Get­ting into the in­ti­mate nitty gritty of politi­cians’ kitchens gives Kitchen Cabi­net view­ers some­times sur­pris­ing in­sights into what makes our pub­lic fig­ures tick, says the show’s host Annabel Crabb

The Gold Coast Bulletin - Play Magazine - - TV - SHAN­NON MOLLOY

You can tell a lot about some­one by how they pre­pare a meal, Annabel Crabb reck­ons. It’s es­pe­cially true of politi­cians. For ex­am­ple, when she ar­rived at For­eign Min­is­ter Julie Bishop’s apart­ment to film an episode of the hit ABC se­ries Kitchen Cabi­net, she found per­fectly chopped and diced in­gre­di­ents neatly dis­played in in­di­vid­ual bowls upon a pris­tine counter.

“By con­trast, (former Trea­surer) Joe Hockey was un­able to lo­cate the knife drawer in his kitchen,” she says. And then there was un­pre­dictable bil­lion­aire­turned-politi­cian Clive Palmer, who al­most set her on fire with a spray can of oil.

“I didn’t see that com­ing. But that’s the beauty of this show – we al­ways end up on an ad­ven­ture.”

Now in its fifth sea­son, Kitchen Cabi­net – the hit part cook­ing, part in­ter­view show – sees a new crop of the most fas­ci­nat­ing fig­ures in Par­lia­ment al­low Crabb into their homes for an in­ti­mate meal they’ve pre­pared.

And whether or not they can cook doesn’t mat­ter too much, she has learnt.

“It’s more about the ex­change and the con­ver­sa­tion – that’s the in­ter­est­ing part. It’s us­ing food, what­ever it might be, as a ve­hi­cle for a re­ally fas­ci­nat­ing chat.”

When she first ar­rived in Can­berra in 1999 as a po­lit­i­cal reporter for the Ade­laide Ad­ver­tiser, Crabb was struck by how nor­mal elected of­fi­cials were off the record.

Run­ning into a min­is­ter and grab­bing a cof­fee, or sit­ting down for a long lunch or quiet din­ner with some party power­bro­ker or ris­ing star, would in most cases give an im­pres­sion of a re­laxed, hon­est and even ad­mirable per­son.

But the mo­ment the cam­eras or recorders flicked back on, most of them re­turned to be­ing “card­board cut-outs of them­selves”, Crabb says.

It’s hardly sur­pris­ing, given the 24-hour me­dia cy­cle and the enor­mous pres­sure that comes with it. Not even the most pol­ished of per­form­ers is im­mune to the odd head­line- grab­bing gaffe. “It’s why all of them, from ju­nior to se­nior politi­cians, tend to de­velop a short­hand, whether it’s a three-word slo­gan or the of­fi­cial party line.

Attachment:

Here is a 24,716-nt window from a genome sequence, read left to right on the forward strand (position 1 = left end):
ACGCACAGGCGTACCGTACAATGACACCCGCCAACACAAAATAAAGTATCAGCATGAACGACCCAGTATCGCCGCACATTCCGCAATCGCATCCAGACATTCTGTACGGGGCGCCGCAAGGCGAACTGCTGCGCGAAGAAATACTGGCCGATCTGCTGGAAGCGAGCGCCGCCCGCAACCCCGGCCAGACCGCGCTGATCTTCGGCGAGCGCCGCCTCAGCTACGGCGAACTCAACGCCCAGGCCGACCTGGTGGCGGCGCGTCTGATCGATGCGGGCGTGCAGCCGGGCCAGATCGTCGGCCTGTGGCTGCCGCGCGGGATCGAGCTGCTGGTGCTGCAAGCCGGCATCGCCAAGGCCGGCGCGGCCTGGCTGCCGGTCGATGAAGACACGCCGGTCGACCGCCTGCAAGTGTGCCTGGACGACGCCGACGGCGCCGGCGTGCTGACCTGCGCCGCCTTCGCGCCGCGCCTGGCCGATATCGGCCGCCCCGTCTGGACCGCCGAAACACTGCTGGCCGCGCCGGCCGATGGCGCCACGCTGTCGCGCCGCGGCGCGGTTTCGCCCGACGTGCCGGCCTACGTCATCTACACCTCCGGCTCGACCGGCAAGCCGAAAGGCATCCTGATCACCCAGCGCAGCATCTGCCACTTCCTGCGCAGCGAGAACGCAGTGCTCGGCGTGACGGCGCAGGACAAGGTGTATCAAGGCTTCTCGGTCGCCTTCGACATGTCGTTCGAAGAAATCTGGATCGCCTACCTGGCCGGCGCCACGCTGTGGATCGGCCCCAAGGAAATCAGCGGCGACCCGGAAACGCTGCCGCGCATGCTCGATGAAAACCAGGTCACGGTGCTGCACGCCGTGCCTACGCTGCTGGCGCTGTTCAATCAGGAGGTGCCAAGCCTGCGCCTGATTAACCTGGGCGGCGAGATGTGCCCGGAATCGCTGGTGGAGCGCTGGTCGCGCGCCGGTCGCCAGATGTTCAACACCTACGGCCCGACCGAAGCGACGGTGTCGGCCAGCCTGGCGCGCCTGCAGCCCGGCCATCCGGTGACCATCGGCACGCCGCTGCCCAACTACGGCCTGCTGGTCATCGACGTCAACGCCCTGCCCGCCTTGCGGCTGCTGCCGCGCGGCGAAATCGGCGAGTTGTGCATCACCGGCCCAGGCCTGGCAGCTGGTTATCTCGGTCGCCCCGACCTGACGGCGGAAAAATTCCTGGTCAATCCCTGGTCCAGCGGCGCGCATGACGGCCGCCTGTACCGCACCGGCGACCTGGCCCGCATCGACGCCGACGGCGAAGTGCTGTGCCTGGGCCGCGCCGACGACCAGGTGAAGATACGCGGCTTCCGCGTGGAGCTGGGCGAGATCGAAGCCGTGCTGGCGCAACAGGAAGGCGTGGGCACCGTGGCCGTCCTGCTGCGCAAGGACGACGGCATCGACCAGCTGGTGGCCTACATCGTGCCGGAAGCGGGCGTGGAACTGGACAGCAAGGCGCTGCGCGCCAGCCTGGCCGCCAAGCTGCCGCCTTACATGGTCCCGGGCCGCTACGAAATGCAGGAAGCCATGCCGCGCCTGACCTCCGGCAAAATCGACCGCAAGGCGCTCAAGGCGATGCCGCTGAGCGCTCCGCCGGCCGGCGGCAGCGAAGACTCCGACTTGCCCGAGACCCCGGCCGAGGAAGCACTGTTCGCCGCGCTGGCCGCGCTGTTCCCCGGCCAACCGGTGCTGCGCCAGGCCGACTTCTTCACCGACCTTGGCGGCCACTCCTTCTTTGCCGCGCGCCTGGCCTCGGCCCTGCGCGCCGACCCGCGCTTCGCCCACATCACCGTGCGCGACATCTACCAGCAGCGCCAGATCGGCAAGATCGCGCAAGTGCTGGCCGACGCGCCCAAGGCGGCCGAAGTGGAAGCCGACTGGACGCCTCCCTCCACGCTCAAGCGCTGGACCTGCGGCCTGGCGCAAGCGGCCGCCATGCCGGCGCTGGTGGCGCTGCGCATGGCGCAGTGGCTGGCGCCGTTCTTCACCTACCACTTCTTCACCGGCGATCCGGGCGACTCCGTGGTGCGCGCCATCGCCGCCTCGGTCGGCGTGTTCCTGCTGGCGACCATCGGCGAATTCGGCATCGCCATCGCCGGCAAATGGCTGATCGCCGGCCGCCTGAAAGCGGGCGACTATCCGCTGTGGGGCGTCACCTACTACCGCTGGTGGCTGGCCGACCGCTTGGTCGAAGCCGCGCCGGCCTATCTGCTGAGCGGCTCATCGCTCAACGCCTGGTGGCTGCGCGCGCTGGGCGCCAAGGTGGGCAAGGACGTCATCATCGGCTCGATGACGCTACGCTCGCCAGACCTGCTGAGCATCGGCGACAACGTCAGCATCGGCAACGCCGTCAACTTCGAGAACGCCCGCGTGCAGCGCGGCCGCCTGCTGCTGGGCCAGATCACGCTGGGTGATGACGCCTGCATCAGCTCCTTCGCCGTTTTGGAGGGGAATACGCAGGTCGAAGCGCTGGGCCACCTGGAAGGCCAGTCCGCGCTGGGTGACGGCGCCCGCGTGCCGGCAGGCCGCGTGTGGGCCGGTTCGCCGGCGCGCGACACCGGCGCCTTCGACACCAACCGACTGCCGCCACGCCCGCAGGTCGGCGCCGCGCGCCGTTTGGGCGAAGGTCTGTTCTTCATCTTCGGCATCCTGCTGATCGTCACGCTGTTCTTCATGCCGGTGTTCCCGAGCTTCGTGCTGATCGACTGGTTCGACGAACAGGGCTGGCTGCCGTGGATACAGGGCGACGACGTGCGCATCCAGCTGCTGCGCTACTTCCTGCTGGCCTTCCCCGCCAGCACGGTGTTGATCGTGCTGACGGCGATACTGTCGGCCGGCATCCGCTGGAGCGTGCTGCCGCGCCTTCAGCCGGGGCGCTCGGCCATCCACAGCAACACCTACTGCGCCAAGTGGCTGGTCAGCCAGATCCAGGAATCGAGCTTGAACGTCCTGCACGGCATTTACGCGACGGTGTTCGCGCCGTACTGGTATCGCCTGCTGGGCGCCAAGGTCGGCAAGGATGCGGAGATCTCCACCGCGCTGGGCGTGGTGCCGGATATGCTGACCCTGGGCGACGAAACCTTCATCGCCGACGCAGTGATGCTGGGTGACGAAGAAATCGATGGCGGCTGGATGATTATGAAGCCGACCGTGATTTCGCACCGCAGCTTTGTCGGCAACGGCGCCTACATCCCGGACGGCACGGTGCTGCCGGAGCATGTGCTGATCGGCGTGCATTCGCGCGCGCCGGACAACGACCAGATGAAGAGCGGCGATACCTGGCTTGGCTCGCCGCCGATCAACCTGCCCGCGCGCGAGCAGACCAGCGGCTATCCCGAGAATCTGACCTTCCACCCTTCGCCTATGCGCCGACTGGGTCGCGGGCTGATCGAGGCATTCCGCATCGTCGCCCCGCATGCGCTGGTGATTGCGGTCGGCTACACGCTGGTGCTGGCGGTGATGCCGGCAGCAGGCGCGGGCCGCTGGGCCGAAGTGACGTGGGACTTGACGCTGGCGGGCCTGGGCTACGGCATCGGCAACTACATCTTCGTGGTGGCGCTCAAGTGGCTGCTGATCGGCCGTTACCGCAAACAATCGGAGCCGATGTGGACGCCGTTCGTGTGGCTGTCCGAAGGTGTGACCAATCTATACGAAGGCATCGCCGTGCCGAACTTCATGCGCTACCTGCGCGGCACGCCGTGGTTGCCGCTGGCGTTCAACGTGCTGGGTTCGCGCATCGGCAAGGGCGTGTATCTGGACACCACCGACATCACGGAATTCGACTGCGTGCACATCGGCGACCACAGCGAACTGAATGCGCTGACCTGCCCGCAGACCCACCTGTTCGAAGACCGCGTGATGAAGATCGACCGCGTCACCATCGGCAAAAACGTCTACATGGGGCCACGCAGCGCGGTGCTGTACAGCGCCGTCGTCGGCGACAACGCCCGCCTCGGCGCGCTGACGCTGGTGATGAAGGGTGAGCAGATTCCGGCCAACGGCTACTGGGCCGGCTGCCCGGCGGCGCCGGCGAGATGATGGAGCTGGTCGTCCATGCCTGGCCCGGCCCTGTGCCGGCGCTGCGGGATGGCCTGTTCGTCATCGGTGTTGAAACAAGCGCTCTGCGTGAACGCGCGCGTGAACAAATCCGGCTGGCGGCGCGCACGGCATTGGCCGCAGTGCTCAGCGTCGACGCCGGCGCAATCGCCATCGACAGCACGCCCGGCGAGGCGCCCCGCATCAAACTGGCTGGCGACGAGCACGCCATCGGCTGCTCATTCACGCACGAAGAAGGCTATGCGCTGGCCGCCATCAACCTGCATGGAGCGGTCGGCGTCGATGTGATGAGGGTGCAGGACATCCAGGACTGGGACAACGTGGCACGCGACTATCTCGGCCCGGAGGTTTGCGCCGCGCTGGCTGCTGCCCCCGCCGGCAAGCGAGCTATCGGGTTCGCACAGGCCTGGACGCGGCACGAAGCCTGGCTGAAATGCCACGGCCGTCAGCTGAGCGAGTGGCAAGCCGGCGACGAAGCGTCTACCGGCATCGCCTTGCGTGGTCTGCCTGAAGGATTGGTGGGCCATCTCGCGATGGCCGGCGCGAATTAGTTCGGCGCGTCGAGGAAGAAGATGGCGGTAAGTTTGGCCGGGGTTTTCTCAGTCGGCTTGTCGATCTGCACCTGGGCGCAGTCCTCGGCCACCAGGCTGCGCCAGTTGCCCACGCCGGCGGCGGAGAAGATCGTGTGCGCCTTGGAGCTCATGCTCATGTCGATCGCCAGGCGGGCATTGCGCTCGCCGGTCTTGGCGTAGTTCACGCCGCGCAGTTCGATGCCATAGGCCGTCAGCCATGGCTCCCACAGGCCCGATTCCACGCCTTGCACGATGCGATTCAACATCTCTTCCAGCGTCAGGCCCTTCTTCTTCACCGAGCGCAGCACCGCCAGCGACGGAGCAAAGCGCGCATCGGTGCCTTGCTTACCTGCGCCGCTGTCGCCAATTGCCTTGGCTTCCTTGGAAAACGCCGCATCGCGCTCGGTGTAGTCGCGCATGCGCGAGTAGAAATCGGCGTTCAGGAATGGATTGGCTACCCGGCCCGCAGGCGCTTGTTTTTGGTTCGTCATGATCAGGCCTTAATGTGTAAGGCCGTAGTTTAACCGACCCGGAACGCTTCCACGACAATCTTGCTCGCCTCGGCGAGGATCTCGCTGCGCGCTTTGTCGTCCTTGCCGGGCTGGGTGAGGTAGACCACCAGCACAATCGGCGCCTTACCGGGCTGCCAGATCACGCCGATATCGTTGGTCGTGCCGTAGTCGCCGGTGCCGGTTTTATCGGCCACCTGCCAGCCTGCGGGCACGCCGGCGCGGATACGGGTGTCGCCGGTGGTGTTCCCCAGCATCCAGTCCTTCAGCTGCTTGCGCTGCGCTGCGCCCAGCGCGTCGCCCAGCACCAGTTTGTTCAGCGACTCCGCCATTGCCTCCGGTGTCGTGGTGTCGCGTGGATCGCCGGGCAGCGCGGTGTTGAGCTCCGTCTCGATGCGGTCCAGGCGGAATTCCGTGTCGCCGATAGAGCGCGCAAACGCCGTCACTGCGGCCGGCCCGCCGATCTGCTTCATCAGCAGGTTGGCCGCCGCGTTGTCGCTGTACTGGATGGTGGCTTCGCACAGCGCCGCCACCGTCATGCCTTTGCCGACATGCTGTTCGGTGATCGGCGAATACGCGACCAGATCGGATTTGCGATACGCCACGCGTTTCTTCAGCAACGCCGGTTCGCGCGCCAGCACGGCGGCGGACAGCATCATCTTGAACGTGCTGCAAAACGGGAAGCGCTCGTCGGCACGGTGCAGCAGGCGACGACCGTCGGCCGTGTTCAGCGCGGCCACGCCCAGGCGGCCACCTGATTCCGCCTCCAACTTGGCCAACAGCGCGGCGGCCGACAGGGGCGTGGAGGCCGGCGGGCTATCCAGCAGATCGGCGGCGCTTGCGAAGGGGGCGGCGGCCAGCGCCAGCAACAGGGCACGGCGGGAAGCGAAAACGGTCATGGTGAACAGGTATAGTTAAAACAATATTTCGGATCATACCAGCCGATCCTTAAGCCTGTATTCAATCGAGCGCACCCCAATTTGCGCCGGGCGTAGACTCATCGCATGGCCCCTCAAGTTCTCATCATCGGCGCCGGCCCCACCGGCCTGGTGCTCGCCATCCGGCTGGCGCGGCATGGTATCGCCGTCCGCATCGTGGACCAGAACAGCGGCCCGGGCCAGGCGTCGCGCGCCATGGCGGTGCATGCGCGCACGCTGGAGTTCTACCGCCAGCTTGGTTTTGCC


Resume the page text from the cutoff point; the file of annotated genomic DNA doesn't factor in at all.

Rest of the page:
“Then peo­ple at home switch on the TV and see five peo­ple form the same party par­rot­ing the same thing ... and so you can’t blame them for hav­ing a pretty sim­ple view of pol­i­tics.”

It’s why the ex­pe­ri­ence she’s had of politi­cians – see­ing them off duty – is a rare thing.

“In my ex­pe­ri­ence, they’re far bet­ter mo­ti­vated and nicer peo­ple than is widely be­lieved.”

So when th­ese al­most ro­botic fig­ures ap­pear on tele­vi­sion, chop­ping and dic­ing, talk­ing can­didly about their lives, be­liefs and hopes, open­ing up about their weak­nesses, and giv­ing a sneak peek of the in­ti­mate spa­ces that are their pri­vate homes, it can be al­most shock­ing.

Crabb says the most com­mon feed­back of her show is one of sur­prise that a pol­lie they might’ve de­spised was ac­tu­ally quite like­able. “And re­lat­able,” she adds. “Peo­ple are sur­prised they can re­late to a politi­cian. I find that sad be­cause they’re all peo­ple with vul­ner­a­bil­i­ties and per­sonal sto­ries, just like us.”

Among the high­lights of this up­com­ing sea­son is the episode with new Trea­surer Scott Mor­ri­son – per­haps one of the most po­lar­is­ing and di­vid­ing fig­ures in pol­i­tics.

“He has quite a sense of hu­mour, which I don’t think many peo­ple re­alise,” she says.

“And his child­hood is fas­ci­nat­ing. He grew up in a re­ally Chris­tian house­hold but also did lots of theatre. He was quite the ta­lented child ac­tor. In fact, he was in all th­ese TV com­mer­cials as a kid.”

Crabb was equally sur­prised by her meal with ac­ci­den­tal Sen­a­tor Ricky Muir.

“He came to the Par­lia­ment with a very heavy prej­u­dice against him … I reckon that he’s kind of turned out to not be a bad sen­a­tor, re­ally. He takes the job very se­ri­ously, he’s a very moral per­son and he works hard.

“I was re­ally im­pressed by him. And we fin­ished up do­ing some fun burnouts in a car, so that was in­ter­est­ing.”

Annabel Crabb un­rav­els some in­ter­est­ing recipes with politi­cians in the ABC show

Kitchen Cabi­net.

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